Martha C. Lawrence

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Contents © 1996 - 2015 by Martha C. Lawrence except where noted. All rights reserved. No part of the contents herein may be used or reproduced in any manner without written permission except in the case of brief quotations embodied in critical articles or reviews. For information, address St. Martin's Press, 175 Fifth Avenue, New York, NY 10010.

North [San Diego] County Times, January 26, 1997

Martha in front of the Hooper House.

Mystery writer Martha Lawrence poses in front of the Hooper House in Escondido. Built in the 1800s, the structure is home to Lawrence's psychic detective Elizabeth Chase in her latest book, "The Cold Heart of Capricorn."
Photo by Don Boomer.

Signs Of Mystery

By Jane Missett

A vivid imagination, an eye for detail and a good ear for dialogue are all necessary attributes for a successful mystery writer.

Add to those the deeper insight provided by firsthand experience, and the results may be exceptional.

"The Cold Heart of Capricorn," by Escondido-based author Martha Lawrence, is exactly that: a riveting, innovative story driven by remarkably credible characterization.

The first hint of the author's extraordinary perception is in the dedication quote: "To those who've been there-from one who has also."

The plot revolves around a serial rapist terrorizing a San Diego neighborhood. Having been a victim of a serial rapist in 1985, Lawrence drew on personal, painful memories of that ordeal and its aftermath, uncovering deeper layers of character and emotion than are typically found in the mystery genre.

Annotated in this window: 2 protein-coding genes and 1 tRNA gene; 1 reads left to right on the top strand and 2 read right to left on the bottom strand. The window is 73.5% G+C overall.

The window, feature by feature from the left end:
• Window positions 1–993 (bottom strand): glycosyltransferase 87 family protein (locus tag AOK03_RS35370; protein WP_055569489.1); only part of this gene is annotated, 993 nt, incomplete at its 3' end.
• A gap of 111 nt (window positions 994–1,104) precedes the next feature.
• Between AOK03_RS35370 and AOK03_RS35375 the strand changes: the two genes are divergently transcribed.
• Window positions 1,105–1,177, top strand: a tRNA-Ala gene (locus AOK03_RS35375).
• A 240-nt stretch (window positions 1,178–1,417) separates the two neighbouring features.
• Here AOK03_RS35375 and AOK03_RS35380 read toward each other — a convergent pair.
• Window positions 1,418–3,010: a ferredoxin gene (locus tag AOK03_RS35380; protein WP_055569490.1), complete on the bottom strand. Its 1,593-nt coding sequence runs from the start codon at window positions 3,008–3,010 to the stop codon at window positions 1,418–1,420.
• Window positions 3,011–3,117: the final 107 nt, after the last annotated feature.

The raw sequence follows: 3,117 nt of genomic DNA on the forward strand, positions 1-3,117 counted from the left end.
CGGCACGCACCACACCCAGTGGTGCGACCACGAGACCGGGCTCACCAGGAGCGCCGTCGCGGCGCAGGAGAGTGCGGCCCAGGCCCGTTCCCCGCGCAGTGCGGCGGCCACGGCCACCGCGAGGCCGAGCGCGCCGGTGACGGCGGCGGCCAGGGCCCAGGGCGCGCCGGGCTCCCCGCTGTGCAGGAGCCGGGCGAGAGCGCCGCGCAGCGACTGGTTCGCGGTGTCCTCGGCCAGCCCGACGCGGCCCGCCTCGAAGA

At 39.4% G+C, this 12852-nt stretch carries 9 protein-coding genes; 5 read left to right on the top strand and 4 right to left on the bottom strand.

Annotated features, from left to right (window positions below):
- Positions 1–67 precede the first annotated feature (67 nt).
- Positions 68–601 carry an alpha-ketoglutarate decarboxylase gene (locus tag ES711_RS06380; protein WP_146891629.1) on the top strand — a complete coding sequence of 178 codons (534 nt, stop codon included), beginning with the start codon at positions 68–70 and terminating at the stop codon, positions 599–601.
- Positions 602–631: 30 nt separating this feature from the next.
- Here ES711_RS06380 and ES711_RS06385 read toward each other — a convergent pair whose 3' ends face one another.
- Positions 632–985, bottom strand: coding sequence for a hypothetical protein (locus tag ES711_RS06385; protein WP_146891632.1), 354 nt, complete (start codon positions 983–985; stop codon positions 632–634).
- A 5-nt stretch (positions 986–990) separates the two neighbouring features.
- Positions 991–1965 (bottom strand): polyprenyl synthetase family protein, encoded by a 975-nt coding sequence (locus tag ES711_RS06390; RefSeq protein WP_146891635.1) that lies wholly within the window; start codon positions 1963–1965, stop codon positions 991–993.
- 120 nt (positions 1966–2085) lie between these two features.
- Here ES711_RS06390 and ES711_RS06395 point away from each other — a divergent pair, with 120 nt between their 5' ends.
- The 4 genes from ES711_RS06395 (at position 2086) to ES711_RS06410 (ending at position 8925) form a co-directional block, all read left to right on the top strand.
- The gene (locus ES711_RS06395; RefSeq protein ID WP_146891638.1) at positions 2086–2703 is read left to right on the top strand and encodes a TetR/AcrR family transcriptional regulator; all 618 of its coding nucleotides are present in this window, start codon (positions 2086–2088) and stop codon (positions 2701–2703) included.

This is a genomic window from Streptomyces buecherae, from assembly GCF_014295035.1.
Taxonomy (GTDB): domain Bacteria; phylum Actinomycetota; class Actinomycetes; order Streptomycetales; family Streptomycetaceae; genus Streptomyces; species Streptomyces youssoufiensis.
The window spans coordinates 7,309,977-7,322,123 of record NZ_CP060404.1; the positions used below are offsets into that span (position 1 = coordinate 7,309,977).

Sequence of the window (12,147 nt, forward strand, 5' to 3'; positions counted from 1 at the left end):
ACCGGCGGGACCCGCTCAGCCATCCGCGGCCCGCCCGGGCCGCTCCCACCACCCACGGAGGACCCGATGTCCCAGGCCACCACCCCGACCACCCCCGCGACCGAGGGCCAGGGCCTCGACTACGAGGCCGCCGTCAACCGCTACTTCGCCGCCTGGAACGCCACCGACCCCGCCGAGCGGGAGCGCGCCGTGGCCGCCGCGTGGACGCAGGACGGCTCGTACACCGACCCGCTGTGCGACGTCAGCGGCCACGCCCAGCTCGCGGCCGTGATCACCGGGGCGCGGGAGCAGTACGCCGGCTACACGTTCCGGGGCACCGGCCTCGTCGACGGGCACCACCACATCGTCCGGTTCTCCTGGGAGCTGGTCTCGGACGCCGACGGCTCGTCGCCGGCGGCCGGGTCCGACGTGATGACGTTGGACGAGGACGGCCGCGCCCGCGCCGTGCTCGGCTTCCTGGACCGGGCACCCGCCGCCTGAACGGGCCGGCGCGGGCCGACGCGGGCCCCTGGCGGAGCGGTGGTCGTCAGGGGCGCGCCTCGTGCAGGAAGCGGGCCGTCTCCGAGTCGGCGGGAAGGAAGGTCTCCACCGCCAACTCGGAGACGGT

In her case, the rapist was caught and convicted. Lawrence was one of several women who picked him out in a lineup. She recalled the tense moments spent waiting for the suspects to appear: "I was having all these doubts. What if I didn't recognize him? Then, as soon as the guy walked out-he was No.2 -I broke down crying." There were nine known victims and five, including Lawrence, testified at his trial. Ten years later, she thought she could draw on the experience without emotional hardship. She now admits that wasn't the case.

"A lot of this book was painful to write. I'd be sitting at the monitor writing dialogue and I'd have to stop and just cry."

Despite any personal trauma, Lawrence is glad she stuck with it. "I'm really proud of this book," she said. "The fact that I could go through that and come out the other side and be able to write about it-talk about making lemonade from lemons!"

"The Cold Heart of Capricorn" brings back Lawrence's delightfully original and appealing main character, a psychic private investigator named Elizabeth Chase. First seen in 1995's highly praised "Murder in Scorpio," Chase uses all her paranormal talents to uncover clues to track down an increasingly violent rapist.

Typical mysteries are centered on murder, and the victim or victims are often killed off by the end of the first chapter. In her second book, Lawrence delivers several viewpoints without exploiting the savage realities of the crime.

"I don't need that imagery inside me," she said. "This is a book about survivors, not about victims."

As the story unfolds, Chase tracks down four of the rapist's victims. "Each one is sort of an archetype. People respond to traumatic experiences in different ways."

One of the characters, an affluent Latino woman with a scarred face, was based on someone the author met while helping others deal with post-traumatic stress. The woman's ex-husband had stalked and raped her, and cut her face.

On a lighter note, she said, her next book deals with a wild and kooky cult that entices new members with sex, drugs and rock 'n' roll. "The research has been great fun," she laughed.